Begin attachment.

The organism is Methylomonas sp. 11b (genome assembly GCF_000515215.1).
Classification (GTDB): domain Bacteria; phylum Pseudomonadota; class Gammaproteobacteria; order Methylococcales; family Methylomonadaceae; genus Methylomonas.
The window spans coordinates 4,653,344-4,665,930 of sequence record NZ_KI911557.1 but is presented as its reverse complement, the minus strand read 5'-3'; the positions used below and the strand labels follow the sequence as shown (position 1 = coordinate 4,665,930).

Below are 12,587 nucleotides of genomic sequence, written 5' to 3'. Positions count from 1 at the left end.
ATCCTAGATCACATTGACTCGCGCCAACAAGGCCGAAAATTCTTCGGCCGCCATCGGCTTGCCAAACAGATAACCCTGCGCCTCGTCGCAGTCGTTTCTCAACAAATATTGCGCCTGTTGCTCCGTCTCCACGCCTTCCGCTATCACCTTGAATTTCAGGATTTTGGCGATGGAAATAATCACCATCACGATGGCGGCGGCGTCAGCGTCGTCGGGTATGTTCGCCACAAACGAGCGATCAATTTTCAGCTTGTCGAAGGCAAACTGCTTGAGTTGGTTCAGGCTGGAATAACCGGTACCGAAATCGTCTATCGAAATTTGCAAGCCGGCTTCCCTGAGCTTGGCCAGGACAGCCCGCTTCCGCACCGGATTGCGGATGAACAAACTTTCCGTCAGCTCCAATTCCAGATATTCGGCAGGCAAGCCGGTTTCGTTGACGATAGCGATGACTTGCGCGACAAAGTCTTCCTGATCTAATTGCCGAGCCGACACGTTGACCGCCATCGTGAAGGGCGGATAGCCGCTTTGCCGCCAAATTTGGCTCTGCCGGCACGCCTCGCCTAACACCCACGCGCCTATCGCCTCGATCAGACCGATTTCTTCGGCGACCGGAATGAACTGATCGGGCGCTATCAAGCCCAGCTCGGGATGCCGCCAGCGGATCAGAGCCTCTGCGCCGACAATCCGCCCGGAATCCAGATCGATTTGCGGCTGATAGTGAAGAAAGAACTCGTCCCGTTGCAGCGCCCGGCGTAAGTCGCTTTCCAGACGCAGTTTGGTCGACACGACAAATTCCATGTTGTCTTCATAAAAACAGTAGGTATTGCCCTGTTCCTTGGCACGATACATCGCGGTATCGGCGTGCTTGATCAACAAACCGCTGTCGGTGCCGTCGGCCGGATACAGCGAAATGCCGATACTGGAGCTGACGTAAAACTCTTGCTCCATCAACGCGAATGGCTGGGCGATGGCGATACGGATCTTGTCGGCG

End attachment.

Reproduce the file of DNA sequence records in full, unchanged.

The organism is Methylomonas sp. 11b (genome assembly GCF_000515215.1).
Classification (GTDB): domain Bacteria; phylum Pseudomonadota; class Gammaproteobacteria; order Methylococcales; family Methylomonadaceae; genus Methylomonas.
The window spans coordinates 4,653,344-4,665,930 of sequence record NZ_KI911557.1 but is presented as its reverse complement, the minus strand read 5'-3'; the positions used below and the strand labels follow the sequence as shown (position 1 = coordinate 4,665,930).

Below are 12,587 nucleotides of genomic sequence, written 5' to 3'. Positions count from 1 at the left end.
ATCCTAGATCACATTGACTCGCGCCAACAAGGCCGAAAATTCTTCGGCCGCCATCGGCTTGCCAAACAGATAACCCTGCGCCTCGTCGCAGTCGTTTCTCAACAAATATTGCGCCTGTTGCTCCGTCTCCACGCCTTCCGCTATCACCTTGAATTTCAGGATTTTGGCGATGGAAATAATCACCATCACGATGGCGGCGGCGTCAGCGTCGTCGGGTATGTTCGCCACAAACGAGCGATCAATTTTCAGCTTGTCGAAGGCAAACTGCTTGAGTTGGTTCAGGCTGGAATAACCGGTACCGAAATCGTCTATCGAAATTTGCAAGCCGGCTTCCCTGAGCTTGGCCAGGACAGCCCGCTTCCGCACCGGATTGCGGATGAACAAACTTTCCGTCAGCTCCAATTCCAGATATTCGGCAGGCAAGCCGGTTTCGTTGACGATAGCGATGACTTGCGCGACAAAGTCTTCCTGATCTAATTGCCGAGCCGACACGTTGACCGCCATCGTGAAGGGCGGATAGCCGCTTTGCCGCCAAATTTGGCTCTGCCGGCACGCCTCGCCTAACACCCACGCGCCTATCGCCTCGATCAGACCGATTTCTTCGGCGACCGGAATGAACTGATCGGGCGCTATCAAGCCCAGCTCGGGATGCCGCCAGCGGATCAGAGCCTCTGCGCCGACAATCCGCCCGGAATCCAGATCGATTTGCGGCTGATAGTGAAGAAAGAACTCGTCCCGTTGCAGCGCCCGGCGTAAGTCGCTTTCCAGACGCAGTTTGGTCGACACGACAAATTCCATGTTGTCTTCATAAAAACAGTAGGTATTGCCCTGTTCCTTGGCACGATACATCGCGGTATCGGCGTGCTTGATCAACAAACCGCTGTCGGTGCCGTCGGCCGGATACAGCGAAATGCCGATACTGGAGCTGACGTAAAACTCTTGCTCCATCAACGCGAATGGCTGGGCGATGGCGATACGGATCTTGTCGGCG